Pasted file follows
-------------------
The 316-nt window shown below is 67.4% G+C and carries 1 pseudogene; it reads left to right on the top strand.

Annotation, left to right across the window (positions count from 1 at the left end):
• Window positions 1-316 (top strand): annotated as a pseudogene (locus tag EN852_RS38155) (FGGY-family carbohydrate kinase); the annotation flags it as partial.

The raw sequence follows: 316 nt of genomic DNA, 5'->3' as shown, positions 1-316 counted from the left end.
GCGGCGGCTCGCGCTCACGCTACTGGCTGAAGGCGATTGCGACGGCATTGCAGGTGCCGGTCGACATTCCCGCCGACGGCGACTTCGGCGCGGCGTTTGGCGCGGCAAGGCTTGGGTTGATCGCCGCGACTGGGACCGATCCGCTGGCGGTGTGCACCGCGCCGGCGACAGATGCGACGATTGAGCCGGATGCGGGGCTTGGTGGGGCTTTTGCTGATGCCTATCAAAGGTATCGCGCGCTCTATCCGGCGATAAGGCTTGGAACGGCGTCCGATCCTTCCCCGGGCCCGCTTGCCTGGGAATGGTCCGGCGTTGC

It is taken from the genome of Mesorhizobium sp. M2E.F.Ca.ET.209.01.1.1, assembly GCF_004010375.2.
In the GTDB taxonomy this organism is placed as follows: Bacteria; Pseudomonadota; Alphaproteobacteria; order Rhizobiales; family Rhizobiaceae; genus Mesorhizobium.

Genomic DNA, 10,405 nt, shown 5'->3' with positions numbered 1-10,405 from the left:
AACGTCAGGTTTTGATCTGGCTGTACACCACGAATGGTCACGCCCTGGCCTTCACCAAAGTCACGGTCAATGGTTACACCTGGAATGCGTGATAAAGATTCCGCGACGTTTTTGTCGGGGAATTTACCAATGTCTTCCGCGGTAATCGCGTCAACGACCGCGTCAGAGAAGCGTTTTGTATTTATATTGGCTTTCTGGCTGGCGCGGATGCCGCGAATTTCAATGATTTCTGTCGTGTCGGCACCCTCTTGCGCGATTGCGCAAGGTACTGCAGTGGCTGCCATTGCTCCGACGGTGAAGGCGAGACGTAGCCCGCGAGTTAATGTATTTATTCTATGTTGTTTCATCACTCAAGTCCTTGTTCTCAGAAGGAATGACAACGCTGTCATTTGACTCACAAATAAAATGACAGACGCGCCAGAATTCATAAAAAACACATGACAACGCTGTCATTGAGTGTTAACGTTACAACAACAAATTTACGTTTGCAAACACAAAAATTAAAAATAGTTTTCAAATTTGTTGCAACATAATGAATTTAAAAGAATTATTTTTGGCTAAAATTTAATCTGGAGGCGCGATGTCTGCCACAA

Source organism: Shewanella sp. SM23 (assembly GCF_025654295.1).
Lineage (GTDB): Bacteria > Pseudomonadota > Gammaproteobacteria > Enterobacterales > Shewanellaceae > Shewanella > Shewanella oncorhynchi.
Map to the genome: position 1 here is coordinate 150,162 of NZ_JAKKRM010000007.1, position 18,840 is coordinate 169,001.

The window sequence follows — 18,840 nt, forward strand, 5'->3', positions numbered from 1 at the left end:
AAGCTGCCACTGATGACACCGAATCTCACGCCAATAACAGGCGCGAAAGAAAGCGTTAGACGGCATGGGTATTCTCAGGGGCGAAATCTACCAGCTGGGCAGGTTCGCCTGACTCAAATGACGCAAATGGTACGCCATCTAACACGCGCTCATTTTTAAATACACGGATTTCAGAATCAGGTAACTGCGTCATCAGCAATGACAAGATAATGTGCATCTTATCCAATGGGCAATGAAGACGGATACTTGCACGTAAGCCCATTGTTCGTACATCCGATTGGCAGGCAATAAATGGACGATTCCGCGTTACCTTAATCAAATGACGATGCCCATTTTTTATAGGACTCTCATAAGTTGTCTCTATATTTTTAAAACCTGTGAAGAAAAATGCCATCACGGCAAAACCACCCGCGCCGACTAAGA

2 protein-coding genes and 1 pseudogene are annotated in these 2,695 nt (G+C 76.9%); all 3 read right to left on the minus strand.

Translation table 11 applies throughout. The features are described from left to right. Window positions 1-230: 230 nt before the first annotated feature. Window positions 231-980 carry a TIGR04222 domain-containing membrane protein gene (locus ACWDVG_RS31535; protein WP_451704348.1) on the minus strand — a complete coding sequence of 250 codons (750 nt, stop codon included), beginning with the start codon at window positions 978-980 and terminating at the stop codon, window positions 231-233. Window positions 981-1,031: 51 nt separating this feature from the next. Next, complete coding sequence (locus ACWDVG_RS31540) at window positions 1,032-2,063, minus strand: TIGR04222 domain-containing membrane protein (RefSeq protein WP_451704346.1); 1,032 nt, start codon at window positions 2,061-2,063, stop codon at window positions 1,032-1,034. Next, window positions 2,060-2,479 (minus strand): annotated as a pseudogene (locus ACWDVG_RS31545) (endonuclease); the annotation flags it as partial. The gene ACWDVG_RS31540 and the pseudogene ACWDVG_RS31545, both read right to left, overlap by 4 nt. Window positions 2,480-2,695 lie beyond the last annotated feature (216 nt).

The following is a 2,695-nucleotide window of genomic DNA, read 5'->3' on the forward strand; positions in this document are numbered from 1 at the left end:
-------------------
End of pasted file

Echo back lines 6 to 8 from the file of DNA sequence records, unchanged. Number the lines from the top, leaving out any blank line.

It is taken from the genome of Mesorhizobium sp. M2E.F.Ca.ET.209.01.1.1, assembly GCF_004010375.2.
In the GTDB taxonomy this organism is placed as follows: Bacteria; Pseudomonadota; Alphaproteobacteria; order Rhizobiales; family Rhizobiaceae; genus Mesorhizobium.

Genomic DNA, 10,405 nt, shown 5'->3' with positions numbered 1-10,405 from the left: